Why is Medium Ground Coffee Everywhere?
Is medium ground coffee the best grind size for everyone? If not, why does commercial, off-the-shelf coffee always seem to come as medium ground?
To understand the answer to this, it would be helpful to know a little about how the grind size affects our coffee experience.
Extraction (or, getting what we want out of the bean and into the cup)
Water dissolves the flavours and the caffeine in coffee. So, to extract more we can do a few things:
- we can use more water and keep 'washing' the flavour and caffeine out of the beans
- we can leave the coffee in the water for longer
- we can use hotter water
- we can use higher pressures to extract faster (espresso - although more about the unexpected results of caffeine extraction from this a little later)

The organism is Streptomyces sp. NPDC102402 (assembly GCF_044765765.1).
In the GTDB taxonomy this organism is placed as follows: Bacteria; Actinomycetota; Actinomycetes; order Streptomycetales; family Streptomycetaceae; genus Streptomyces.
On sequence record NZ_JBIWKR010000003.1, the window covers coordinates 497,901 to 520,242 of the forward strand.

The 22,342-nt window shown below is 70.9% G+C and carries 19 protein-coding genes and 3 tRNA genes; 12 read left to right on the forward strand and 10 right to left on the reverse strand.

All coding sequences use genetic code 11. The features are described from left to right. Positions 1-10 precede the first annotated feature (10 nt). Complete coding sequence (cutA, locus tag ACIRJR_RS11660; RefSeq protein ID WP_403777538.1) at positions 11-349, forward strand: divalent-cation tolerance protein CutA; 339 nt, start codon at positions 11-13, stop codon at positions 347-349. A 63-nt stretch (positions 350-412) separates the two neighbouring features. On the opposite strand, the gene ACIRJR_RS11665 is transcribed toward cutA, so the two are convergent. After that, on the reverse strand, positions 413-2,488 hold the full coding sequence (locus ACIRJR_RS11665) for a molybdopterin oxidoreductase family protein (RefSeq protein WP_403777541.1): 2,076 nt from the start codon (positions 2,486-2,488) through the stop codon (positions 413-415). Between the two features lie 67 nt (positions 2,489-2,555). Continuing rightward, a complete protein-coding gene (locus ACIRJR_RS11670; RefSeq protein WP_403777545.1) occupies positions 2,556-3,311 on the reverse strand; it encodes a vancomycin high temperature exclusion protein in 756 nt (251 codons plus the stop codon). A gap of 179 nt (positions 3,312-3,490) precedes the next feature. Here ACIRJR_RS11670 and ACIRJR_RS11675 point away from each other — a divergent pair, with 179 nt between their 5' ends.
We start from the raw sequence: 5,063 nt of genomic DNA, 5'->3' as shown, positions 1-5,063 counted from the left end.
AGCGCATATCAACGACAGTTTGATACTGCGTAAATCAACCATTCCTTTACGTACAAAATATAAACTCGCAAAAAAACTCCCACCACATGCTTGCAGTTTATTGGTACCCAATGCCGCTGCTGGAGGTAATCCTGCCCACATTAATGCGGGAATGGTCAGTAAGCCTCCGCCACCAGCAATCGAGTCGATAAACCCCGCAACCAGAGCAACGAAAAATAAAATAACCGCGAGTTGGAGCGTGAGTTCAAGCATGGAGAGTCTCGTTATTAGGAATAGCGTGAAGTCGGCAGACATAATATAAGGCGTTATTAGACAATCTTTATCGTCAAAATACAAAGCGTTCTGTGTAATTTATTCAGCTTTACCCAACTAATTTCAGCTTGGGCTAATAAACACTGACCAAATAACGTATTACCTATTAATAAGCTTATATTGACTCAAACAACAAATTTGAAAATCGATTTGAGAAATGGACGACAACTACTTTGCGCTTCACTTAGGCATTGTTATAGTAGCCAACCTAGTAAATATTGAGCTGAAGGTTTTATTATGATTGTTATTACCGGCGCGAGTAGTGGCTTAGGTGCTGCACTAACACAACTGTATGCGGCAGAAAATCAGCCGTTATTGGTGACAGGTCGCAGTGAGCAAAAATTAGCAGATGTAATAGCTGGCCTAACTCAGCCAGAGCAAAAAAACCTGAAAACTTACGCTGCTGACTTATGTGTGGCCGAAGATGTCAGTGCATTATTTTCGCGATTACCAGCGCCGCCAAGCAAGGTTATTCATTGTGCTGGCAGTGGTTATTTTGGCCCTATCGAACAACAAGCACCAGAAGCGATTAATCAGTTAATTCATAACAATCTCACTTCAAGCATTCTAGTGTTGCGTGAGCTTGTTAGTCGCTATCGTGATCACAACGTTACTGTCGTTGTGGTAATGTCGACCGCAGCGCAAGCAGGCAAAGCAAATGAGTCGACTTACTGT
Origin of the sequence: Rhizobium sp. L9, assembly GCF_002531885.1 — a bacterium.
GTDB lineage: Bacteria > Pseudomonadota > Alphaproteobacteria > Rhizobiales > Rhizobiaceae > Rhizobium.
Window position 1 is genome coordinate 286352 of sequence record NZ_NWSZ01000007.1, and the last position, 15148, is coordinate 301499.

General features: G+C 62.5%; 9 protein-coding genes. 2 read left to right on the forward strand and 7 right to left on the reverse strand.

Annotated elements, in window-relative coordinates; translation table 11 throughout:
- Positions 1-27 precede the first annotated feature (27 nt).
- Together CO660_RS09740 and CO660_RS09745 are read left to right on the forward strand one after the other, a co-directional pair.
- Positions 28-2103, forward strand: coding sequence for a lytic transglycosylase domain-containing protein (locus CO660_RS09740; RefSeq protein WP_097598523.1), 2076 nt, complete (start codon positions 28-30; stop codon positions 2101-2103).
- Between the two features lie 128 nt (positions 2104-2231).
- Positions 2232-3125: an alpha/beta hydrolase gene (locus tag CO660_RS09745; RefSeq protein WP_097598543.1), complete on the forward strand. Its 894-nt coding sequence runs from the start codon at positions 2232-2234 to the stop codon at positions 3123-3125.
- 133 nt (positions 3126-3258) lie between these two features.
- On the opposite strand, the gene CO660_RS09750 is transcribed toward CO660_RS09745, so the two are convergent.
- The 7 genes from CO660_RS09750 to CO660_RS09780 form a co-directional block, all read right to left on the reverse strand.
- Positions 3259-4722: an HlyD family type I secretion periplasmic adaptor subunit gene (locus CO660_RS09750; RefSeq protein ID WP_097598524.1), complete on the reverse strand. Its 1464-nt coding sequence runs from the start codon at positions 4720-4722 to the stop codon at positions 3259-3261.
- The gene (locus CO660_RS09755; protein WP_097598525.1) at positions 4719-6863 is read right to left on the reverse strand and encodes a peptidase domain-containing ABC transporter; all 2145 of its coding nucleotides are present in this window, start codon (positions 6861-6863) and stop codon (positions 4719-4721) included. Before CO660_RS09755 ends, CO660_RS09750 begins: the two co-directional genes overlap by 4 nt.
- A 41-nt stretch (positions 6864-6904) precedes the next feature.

- we can increase the amount of coffee in contact with the water
- we can increase the area of the coffee in contact with the water by grinding finer.
As you can see, there are a lot of things that can influence how much extraction we are getting. But, here's the problem:
Not all flavours are good flavours, and the water will pull all of them out eventually.
We need to carefully measure our approach to extraction, depending upon the beans, the roast level and the brewing method we are using.
Find out more about Dark Roast Vs. Light Roast in this article.
Roast Level and Extraction
Typically, lighter roasted beans are harder to extract from and it's easy to UNDER extract - resulting in sour flavours. So, if using a filter brewer like a V60, lighter beans need a little more help. To do this, you might increase the water temperature and grind a little finer to up the level of extraction. Darker roasts are easier to extract and there is a danger of OVER extracting and getting into those nasty, bitter flavours.
You can think of the flavours of extraction going from sour to sweet/caramel/chocolate to bitter as you move from UNDER to IDEAL to OVER extraction. We are always trying to reach that magical zone somewhere in the middle.